President Abraham Lincoln made a proclamation for a day of Thanksgiving and Praise to be observed on the last Thursday of November in 1863, issued a few months after the bloodiest battle of the Civil War at Gettysburg. With the outcome of the war still in doubt, Lincoln nevertheless called the nation to give thanks:
“The year that is drawing towards its close, has been filled with the blessings of fruitful fields and healthful skies. To these bounties, which are so constantly enjoyed that we are prone to forget the source from which they come, others have been added, which are of so extraordinary a nature, that they cannot fail to penetrate and soften even the heart which is habitually insensible to the ever watchful providence of Almighty God.
“In the midst of a civil war of unequalled magnitude and severity… Needful diversions of wealth and of strength from the fields of peaceful industry to the national defence, have not arrested the plough, the shuttle or the ship; the axe has enlarged the borders of our settlements, and the mines, as well of iron and coal as of the precious metals, have yielded even more abundantly than heretofore. Population has steadily increased, notwithstanding…the siege and the battle-field…
“No human counsel hath devised nor hath any mortal hand worked out these great things. They are the gracious gifts of the Most High God, who, while dealing with us in anger for our sins, hath nevertheless remembered mercy.
“It has seemed to me fit and proper that they should be solemnly, reverently and gratefully acknowledged as with one heart and one voice by the whole American People. I do therefore invite my fellow citizens in every part of the United States…to set apart and observe the last Thursday of November next, as a day of Thanksgiving and Praise to our beneficent Father who dwelleth in the Heavens. And I recommend to them that while offering up the ascriptions justly due to Him for such singular deliverances and blessings, they do also, with humble penitence for our national perverseness and disobedience, commend to His tender care all those who have become widows, orphans, mourners or sufferers in the lamentable civil strife in which we are unavoidably engaged, and fervently implore the interposition of the Almighty Hand to heal the wounds of the nation and to restore it as soon as may be consistent with the Divine purposes to the full enjoyment of peace, harmony, tranquillity and Union.”*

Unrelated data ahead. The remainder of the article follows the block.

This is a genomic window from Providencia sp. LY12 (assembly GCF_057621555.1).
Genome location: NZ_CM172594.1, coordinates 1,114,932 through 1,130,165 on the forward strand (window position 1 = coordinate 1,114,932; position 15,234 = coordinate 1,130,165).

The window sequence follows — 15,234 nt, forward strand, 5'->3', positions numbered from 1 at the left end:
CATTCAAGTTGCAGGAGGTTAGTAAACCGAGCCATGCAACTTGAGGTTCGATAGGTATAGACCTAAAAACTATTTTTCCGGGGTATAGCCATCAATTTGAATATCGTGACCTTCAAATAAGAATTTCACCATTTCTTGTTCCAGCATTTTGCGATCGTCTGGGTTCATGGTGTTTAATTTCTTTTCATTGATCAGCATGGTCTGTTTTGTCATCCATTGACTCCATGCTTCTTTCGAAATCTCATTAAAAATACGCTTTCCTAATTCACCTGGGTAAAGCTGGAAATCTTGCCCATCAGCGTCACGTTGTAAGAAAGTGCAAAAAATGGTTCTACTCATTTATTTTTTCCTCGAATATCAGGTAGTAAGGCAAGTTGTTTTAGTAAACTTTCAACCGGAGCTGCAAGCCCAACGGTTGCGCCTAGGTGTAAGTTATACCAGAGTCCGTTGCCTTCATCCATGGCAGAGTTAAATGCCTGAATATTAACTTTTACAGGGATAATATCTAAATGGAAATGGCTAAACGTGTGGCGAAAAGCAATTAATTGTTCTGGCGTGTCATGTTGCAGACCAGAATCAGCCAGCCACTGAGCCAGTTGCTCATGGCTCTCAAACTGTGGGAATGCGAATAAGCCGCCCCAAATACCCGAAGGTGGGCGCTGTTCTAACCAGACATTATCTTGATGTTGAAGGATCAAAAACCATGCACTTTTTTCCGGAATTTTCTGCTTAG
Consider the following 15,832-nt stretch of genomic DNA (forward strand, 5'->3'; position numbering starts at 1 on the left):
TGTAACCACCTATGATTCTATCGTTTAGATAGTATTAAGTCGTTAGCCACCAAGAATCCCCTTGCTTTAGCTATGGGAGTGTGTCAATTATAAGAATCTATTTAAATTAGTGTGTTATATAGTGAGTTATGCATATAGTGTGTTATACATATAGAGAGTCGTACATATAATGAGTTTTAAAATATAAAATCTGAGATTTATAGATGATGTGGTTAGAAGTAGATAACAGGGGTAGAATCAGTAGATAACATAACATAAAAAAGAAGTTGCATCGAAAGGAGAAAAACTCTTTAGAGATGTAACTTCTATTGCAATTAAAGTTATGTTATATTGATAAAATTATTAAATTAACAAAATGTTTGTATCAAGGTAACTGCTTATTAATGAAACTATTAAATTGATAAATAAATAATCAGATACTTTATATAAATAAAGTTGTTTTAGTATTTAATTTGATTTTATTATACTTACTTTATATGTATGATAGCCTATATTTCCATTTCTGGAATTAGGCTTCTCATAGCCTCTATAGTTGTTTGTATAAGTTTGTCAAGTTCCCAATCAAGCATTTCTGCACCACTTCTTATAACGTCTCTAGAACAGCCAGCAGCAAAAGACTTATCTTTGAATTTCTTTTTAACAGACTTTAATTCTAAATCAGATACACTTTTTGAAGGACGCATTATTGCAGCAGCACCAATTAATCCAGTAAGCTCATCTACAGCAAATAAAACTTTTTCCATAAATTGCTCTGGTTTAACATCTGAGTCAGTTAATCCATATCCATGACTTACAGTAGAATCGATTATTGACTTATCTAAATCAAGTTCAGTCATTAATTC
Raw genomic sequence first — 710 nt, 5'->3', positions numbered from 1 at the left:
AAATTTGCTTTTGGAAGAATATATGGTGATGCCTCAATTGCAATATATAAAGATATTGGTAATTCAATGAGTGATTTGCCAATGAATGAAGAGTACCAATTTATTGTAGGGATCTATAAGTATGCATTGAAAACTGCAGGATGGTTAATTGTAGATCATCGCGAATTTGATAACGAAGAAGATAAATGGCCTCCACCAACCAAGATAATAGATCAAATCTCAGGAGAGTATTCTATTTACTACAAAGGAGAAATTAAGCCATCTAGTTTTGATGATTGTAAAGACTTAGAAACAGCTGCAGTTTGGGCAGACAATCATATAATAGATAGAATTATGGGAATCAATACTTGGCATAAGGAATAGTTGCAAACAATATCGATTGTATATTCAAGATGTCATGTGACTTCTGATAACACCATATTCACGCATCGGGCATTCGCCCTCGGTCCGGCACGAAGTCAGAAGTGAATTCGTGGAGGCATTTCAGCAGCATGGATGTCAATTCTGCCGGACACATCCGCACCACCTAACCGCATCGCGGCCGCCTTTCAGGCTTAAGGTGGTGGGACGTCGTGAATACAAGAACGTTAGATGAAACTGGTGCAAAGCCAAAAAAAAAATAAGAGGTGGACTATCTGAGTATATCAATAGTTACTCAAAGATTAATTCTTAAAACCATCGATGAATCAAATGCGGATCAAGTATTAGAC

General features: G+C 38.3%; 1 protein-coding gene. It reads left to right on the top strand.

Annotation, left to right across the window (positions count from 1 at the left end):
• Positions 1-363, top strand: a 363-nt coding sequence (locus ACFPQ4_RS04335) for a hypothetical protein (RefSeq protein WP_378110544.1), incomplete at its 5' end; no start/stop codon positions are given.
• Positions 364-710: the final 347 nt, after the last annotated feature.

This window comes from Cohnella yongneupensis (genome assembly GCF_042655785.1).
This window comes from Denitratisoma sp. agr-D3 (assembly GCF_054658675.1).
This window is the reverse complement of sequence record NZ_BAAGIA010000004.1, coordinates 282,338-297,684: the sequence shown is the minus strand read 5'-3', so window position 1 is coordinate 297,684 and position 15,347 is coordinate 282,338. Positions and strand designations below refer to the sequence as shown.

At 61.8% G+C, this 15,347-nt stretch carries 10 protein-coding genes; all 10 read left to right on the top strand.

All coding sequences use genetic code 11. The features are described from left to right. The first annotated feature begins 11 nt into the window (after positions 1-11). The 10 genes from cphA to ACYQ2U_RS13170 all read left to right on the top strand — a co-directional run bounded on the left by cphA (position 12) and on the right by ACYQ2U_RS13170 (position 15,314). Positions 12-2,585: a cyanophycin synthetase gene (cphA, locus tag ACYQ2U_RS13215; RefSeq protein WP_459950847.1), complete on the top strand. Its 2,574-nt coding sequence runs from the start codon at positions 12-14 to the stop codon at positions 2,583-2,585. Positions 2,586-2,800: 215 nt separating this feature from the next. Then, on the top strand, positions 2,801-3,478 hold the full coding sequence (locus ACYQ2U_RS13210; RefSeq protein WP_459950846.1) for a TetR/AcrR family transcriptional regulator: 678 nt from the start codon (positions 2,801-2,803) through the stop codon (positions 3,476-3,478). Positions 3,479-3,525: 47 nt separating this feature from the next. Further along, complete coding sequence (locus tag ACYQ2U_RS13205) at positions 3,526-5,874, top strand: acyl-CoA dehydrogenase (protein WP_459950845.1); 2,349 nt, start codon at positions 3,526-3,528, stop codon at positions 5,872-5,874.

President Lincoln’s proclamation established Thanksgiving as an annual national holiday that all succeeding presidents have observed. Yet the dire circumstances under which this faith-filled proclamation was made is another lost episode in American history.
Read and Reflect: Read Habakkuk 3:2 and reflect on the prophet’s prayer and compare that to Abraham Lincoln’s proclamation.
Prayer: Most High God, we are truly grateful that in your anger that you have remembered mercy. We pray that you would continue to do so toward America, in Jesus’ Name, Amen.
*Source Citation: Roy P. Basler, Jr., ed., The Collected Works of Abraham Lincoln, 9 vols., (New Brunswick, NJ: Rutgers University Press, 1953), 6:496-97.